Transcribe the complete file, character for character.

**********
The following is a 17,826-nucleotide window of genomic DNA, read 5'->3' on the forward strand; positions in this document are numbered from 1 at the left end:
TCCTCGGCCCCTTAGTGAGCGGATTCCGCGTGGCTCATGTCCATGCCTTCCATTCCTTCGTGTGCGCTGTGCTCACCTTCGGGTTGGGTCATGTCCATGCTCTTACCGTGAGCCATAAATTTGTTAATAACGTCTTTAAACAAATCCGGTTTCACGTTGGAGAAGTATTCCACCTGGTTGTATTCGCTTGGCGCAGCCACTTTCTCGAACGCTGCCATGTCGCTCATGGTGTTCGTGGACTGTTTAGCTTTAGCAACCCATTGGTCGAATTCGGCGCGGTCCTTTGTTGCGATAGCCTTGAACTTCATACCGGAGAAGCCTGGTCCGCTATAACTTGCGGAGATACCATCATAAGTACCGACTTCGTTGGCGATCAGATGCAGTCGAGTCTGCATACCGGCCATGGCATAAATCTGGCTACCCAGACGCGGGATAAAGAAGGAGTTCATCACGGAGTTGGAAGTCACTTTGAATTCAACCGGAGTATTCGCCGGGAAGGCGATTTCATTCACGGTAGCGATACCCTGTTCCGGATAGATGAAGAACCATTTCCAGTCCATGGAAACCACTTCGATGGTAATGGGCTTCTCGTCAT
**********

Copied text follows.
The following is a 17,826-nucleotide window of genomic DNA, read 5'->3' on the forward strand; positions in this document are numbered from 1 at the left end:
TCCTCGGCCCCTTAGTGAGCGGATTCCGCGTGGCTCATGTCCATGCCTTCCATTCCTTCGTGTGCGCTGTGCTCACCTTCGGGTTGGGTCATGTCCATGCTCTTACCGTGAGCCATAAATTTGTTAATAACGTCTTTAAACAAATCCGGTTTCACGTTGGAGAAGTATTCCACCTGGTTGTATTCGCTTGGCGCAGCCACTTTCTCGAACGCTGCCATGTCGCTCATGGTGTTCGTGGACTGTTTAGCTTTAGCAACCCATTGGTCGAATTCGGCGCGGTCCTTTGTTGCGATAGCCTTGAACTTCATACCGGAGAAGCCTGGTCCGCTATAACTTGCGGAGATACCATCATAAGTACCGACTTCGTTGGCGATCAGATGCAGTCGAGTCTGCATACCGGCCATGGCATAAATCTGGCTACCCAGACGCGGGATAAAGAAGGAGTTCATCACGGAGTTGGAAGTCACTTTGAATTCAACCGGAGTATTCGCCGGGAAGGCGATTTCATTCACGGTAGCGATACCCTGTTCCGGATAGATGAAGAACCATTTCCAGTCCATGGAAACCACTTCGATGGTAATGGGCTTCTCGTCAT